Cambodia, Thailand clash at top UN court over ancient temple

Featured South East Asia - April 16th, 2013

Thailand and Cambodia have again locked horns in a decades-old dispute over an ancient temple along their shared border, a political and historical flashpoint in the countries’ relations.

The Hague-based International Court of Justice, UN’s highest court, begun a week of hearings on Monday after Cambodia asked to clarify a 50-year-old ruling on the Preah Vihear temple, reports AFP.

The UNESCO World Heritage site is administered by Cambodia, but Thailand says that boundaries surrounding the site remain unclear, according to Radio Free Asia. Both sides claim an adjacent 4.6-sq. km. (1.8-sq. m) of land.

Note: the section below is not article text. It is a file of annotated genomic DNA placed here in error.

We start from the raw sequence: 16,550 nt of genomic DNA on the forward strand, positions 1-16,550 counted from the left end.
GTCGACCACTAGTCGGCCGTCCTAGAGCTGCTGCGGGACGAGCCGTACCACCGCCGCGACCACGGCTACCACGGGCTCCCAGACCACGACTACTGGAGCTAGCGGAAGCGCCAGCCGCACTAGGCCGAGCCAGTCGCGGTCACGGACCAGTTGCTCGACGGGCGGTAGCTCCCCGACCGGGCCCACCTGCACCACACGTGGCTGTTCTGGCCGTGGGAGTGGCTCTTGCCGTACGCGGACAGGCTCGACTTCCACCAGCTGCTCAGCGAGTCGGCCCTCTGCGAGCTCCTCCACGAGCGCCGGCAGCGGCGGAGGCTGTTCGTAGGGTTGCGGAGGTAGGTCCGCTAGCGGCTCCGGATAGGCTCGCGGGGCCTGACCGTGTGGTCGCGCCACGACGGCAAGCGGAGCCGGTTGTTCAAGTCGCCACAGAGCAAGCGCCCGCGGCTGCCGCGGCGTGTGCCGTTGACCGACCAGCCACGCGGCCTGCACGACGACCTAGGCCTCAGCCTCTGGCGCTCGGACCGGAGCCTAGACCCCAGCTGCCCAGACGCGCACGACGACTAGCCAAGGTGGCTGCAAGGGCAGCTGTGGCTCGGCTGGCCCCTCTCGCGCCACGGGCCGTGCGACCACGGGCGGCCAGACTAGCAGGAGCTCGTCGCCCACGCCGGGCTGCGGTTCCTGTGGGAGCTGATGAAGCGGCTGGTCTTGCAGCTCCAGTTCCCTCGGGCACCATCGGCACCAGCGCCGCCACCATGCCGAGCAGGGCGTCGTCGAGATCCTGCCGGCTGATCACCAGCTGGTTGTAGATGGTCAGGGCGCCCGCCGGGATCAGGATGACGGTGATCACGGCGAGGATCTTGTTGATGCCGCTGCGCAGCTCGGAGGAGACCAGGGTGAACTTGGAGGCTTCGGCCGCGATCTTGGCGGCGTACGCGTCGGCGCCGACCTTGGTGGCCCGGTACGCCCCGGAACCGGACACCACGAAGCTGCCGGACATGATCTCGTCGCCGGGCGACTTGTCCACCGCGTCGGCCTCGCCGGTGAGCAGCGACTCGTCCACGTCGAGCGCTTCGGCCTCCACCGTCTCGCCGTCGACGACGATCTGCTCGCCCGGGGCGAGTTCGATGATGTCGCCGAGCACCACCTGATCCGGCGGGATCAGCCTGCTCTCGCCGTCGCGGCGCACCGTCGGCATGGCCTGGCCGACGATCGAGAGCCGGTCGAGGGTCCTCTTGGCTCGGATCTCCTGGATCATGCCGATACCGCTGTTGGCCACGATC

Cambodian Foreign Minister Hor Namhong, speaking at the court, said that without clear demarcations of temple boundaries, relations with Thailand “cannot be friendly, peaceful and cooperative in the future”.

“I would like to request the court issue a verdict to end this dispute that has led to a negative relationship between Cambodia and its neighbor Thailand for the past several years,” he said.

Violent clashes between the two sides have erupted since 2008. The two countries eventually pulled hundreds of soldiers out of the disputed border area in 2012 following an ICJ ruling. The 900-year-old Khmer temple is now in a virtual state of calm.